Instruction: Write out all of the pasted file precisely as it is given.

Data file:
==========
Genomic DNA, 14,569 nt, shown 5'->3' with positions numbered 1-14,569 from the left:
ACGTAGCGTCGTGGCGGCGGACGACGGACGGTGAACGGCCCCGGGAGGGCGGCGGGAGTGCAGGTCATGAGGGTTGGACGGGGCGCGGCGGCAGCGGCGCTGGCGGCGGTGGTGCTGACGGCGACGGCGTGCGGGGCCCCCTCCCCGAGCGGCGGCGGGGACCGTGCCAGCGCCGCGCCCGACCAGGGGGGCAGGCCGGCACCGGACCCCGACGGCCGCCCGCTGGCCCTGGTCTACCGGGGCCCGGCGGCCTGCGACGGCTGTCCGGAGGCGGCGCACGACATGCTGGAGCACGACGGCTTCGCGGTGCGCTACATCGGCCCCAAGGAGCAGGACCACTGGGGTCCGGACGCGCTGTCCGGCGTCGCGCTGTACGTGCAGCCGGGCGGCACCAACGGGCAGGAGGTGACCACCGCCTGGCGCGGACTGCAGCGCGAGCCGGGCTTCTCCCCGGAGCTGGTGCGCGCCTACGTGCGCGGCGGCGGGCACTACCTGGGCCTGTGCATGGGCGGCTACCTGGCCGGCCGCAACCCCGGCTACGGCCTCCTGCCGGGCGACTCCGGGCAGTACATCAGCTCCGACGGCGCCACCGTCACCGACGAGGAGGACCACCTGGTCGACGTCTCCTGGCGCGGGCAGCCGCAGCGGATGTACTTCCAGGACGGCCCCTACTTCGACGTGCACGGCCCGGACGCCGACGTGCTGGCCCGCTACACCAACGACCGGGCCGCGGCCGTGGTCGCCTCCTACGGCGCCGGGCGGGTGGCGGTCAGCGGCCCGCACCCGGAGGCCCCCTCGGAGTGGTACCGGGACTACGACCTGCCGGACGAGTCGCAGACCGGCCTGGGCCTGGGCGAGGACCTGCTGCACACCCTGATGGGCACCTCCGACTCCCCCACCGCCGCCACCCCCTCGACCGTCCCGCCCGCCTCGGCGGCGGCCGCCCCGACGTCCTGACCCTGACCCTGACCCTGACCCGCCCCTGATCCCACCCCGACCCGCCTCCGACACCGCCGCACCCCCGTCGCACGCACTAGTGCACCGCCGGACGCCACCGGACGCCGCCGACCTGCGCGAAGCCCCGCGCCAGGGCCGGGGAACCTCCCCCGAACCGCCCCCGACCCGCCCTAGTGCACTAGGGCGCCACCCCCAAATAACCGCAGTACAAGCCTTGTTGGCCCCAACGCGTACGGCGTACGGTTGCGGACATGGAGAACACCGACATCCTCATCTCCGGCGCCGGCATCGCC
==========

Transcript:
Genomic DNA, 14,569 nt, shown 5'->3' with positions numbered 1-14,569 from the left:
ACGTAGCGTCGTGGCGGCGGACGACGGACGGTGAACGGCCCCGGGAGGGCGGCGGGAGTGCAGGTCATGAGGGTTGGACGGGGCGCGGCGGCAGCGGCGCTGGCGGCGGTGGTGCTGACGGCGACGGCGTGCGGGGCCCCCTCCCCGAGCGGCGGCGGGGACCGTGCCAGCGCCGCGCCCGACCAGGGGGGCAGGCCGGCACCGGACCCCGACGGCCGCCCGCTGGCCCTGGTCTACCGGGGCCCGGCGGCCTGCGACGGCTGTCCGGAGGCGGCGCACGACATGCTGGAGCACGACGGCTTCGCGGTGCGCTACATCGGCCCCAAGGAGCAGGACCACTGGGGTCCGGACGCGCTGTCCGGCGTCGCGCTGTACGTGCAGCCGGGCGGCACCAACGGGCAGGAGGTGACCACCGCCTGGCGCGGACTGCAGCGCGAGCCGGGCTTCTCCCCGGAGCTGGTGCGCGCCTACGTGCGCGGCGGCGGGCACTACCTGGGCCTGTGCATGGGCGGCTACCTGGCCGGCCGCAACCCCGGCTACGGCCTCCTGCCGGGCGACTCCGGGCAGTACATCAGCTCCGACGGCGCCACCGTCACCGACGAGGAGGACCACCTGGTCGACGTCTCCTGGCGCGGGCAGCCGCAGCGGATGTACTTCCAGGACGGCCCCTACTTCGACGTGCACGGCCCGGACGCCGACGTGCTGGCCCGCTACACCAACGACCGGGCCGCGGCCGTGGTCGCCTCCTACGGCGCCGGGCGGGTGGCGGTCAGCGGCCCGCACCCGGAGGCCCCCTCGGAGTGGTACCGGGACTACGACCTGCCGGACGAGTCGCAGACCGGCCTGGGCCTGGGCGAGGACCTGCTGCACACCCTGATGGGCACCTCCGACTCCCCCACCGCCGCCACCCCCTCGACCGTCCCGCCCGCCTCGGCGGCGGCCGCCCCGACGTCCTGACCCTGACCCTGACCCTGACCCGCCCCTGATCCCACCCCGACCCGCCTCCGACACCGCCGCACCCCCGTCGCACGCACTAGTGCACCGCCGGACGCCACCGGACGCCGCCGACCTGCGCGAAGCCCCGCGCCAGGGCCGGGGAACCTCCCCCGAACCGCCCCCGACCCGCCCTAGTGCACTAGGGCGCCACCCCCAAATAACCGCAGTACAAGCCTTGTTGGCCCCAACGCGTACGGCGTACGGTTGCGGACATGGAGAACACCGACATCCTCATCTCCGGCGCCGGCATCGCC